Third, the waters, now in their proper places, refresh the beasts and the birds and cause plants to grow. These plants not only sustain life but bring joy to it, (vv. 10-18; cf. Genesis 1:11-13, 20-31). For example, the psalmist rejoices in “wine to gladden the heart of man, oil to make his face shine and bread to strengthen man’s heart,” (v. 15). The world is filled with various creatures, which all find their proper place and function in it.
One of the interesting aspects of this psalm is the sense that God did not make a purely utilitarian world. He made a world in which his creatures could delight. Wind does not just nourish man, it gladdens his heart. The beasts of the sea do not just occupy the oceans, but they “play” there, (v. 26). Creation should be a source of joy to God’s creatures. The joy that the beauty and diversity of creation bring to us was part of God’s wise plan: “O Lord, how manifold are your works! In wisdom have you made them all; the Earth is full of your creatures,” (v. 24).
Fourth, the psalmist returns to the theme of the order that God has planted in creation. The sun and moon mark off the days from the nights and one season from another, (vv. 19-26; cf. Genesis 1:14-19). The night is the time for the beasts of prey to seek their food, while man goes forth to work for his food during the day. The sea is filled with many creatures and man sails there as well. Man has a central place in all the parts of creation.
Fifth, the psalmist makes clear that God is not just a Creator who gets things going and then withdraws to let the world run on its own. No, God remains ever active and involved. Man and beast do not live ultimately by their own work; rather, they remain ever dependent on God for food and life, (vv. 27-30). As creatures, we ought always to recognize that food truly comes only from the hand of God. When God gives life, we live, and when he takes it away, we die. But the God of life and death is also the God of renewal: “When you send forth your Spirit, they are created, and you renew the face of the ground,” (v. 30). Creation helps us see that God’s purpose is life for us and that he can bring life out of death.
The psalmist concludes his meditation with renewed praise, (vv. 31-35). As God rejoices in the glory that his works display, so the psalmist rejoices in the Lord. His mind and mouth are filled with praise “I will sing to the Lord as long as I live; I will sing praise to my God while I have being,” (v.33).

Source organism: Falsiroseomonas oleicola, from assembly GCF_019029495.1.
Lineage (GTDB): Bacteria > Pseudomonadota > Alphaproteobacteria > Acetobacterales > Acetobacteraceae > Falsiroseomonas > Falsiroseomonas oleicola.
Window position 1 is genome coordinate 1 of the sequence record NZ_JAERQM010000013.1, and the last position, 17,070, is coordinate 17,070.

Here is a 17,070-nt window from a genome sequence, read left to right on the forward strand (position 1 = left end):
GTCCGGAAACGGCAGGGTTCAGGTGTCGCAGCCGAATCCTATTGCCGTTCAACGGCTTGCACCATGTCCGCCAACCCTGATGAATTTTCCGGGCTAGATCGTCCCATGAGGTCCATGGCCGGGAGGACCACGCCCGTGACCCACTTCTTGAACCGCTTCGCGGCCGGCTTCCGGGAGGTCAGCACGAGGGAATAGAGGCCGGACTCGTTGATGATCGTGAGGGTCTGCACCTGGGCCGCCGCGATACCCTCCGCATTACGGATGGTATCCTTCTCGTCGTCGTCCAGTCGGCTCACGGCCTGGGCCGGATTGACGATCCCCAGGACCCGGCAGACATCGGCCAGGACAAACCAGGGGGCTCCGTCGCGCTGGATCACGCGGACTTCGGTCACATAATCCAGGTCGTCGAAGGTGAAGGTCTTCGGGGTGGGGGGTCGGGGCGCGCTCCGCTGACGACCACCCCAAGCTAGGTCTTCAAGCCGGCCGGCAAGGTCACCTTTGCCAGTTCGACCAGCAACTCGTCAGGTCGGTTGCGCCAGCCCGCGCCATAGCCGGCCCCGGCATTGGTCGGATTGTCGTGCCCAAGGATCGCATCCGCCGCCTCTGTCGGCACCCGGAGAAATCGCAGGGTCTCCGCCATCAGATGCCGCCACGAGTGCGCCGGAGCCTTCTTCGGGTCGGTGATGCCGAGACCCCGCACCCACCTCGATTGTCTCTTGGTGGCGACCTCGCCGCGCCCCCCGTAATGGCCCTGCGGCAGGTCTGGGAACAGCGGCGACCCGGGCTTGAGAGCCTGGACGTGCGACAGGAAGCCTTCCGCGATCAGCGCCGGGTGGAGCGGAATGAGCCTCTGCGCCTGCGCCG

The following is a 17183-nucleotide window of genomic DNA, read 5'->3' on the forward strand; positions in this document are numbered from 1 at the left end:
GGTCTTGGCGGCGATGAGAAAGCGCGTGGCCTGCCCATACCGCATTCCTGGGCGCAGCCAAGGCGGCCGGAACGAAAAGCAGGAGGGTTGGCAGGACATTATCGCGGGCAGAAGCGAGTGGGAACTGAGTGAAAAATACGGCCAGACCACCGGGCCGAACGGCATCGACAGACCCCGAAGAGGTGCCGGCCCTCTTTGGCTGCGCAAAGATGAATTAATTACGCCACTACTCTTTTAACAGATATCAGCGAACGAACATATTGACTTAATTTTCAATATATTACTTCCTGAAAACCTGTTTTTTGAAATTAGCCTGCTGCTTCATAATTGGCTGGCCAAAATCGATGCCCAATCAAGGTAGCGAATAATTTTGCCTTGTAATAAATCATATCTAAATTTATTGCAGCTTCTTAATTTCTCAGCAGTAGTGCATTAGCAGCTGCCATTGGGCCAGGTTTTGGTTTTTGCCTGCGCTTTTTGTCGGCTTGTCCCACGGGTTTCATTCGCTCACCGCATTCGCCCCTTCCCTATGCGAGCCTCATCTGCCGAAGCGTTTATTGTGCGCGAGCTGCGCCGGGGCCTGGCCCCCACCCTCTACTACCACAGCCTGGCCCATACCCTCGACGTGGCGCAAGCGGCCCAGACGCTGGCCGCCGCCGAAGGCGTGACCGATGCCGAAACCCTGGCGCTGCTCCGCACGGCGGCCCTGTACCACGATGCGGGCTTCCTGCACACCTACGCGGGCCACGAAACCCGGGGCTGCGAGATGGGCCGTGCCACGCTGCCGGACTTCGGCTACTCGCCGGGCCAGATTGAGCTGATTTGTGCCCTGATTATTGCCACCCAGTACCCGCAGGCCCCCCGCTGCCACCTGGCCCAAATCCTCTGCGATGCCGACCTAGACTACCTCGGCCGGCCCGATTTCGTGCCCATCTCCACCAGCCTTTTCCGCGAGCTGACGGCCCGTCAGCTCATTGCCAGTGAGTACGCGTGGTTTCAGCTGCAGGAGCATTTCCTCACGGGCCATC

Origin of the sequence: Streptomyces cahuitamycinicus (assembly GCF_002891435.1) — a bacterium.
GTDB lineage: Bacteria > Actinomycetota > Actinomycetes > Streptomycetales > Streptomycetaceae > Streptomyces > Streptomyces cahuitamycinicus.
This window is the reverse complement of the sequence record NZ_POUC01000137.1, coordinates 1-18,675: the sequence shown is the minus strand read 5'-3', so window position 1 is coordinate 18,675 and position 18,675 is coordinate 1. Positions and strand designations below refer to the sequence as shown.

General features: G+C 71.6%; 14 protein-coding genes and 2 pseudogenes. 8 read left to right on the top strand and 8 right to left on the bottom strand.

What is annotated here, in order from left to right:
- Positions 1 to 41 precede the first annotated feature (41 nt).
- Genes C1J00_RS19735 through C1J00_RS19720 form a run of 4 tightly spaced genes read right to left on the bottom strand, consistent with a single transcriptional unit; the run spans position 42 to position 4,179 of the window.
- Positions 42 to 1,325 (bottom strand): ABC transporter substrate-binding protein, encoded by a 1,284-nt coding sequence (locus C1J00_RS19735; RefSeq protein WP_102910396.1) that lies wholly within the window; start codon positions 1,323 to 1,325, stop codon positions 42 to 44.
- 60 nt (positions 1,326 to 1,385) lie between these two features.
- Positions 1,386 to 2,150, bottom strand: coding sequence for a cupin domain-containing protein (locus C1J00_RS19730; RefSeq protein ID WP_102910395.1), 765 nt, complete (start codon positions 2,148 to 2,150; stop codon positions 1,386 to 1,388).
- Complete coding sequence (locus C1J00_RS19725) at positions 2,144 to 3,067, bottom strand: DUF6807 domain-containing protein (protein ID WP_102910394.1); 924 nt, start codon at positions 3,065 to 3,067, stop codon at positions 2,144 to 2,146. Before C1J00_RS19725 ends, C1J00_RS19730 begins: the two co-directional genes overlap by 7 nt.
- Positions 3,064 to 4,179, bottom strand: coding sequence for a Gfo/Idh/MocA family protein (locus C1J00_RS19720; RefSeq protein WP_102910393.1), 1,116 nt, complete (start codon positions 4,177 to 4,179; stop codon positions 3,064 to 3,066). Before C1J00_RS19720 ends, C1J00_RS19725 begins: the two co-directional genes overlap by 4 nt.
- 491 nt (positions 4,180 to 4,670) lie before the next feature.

This final section of praise, however, includes a surprising prayer: “Let sinners be consumed from the earth, and let the wicked be no more!” (v. 35) This prayer reminds us of a similar concern in another old song, Psalm 8. The psalmist never forgets that the original goodness and purpose of creation has been marred by sin and that redemption will include the judgment of the unrepentant. The psalmist has sought comfort in creation from the trial of faith that the apparent success of the wicked has brought to him. But he still remembers the problem of his enemies and prays that God would restore the Earth to its original goodness. We know that this restoration has begun with the first coming of Jesus and will be completed by him when he returns: “God making known to us the mystery of his will, according to his purpose, which he set forth in Christ as a plan for the fullness of time, to unite all things in him, things in Heaven and things on Earth,” (Ephesians 1:9-10). Christ is Lord of creation as well as redemption.
Questions for Reflection and Discussion
- Why is this kind of psalm referred to as an “old song” of creation? How does the book of Revelation confirm the distinction between new songs of redemption and old songs of creation?
- Why is one of the interesting aspects of this psalm the sense that God did not make a purely utilitarian world?
- Why is it important for you to remember, like the psalmist, that the original goodness and purpose of creation has been marred by sin and that redemption will include the judgment of the unrepentant?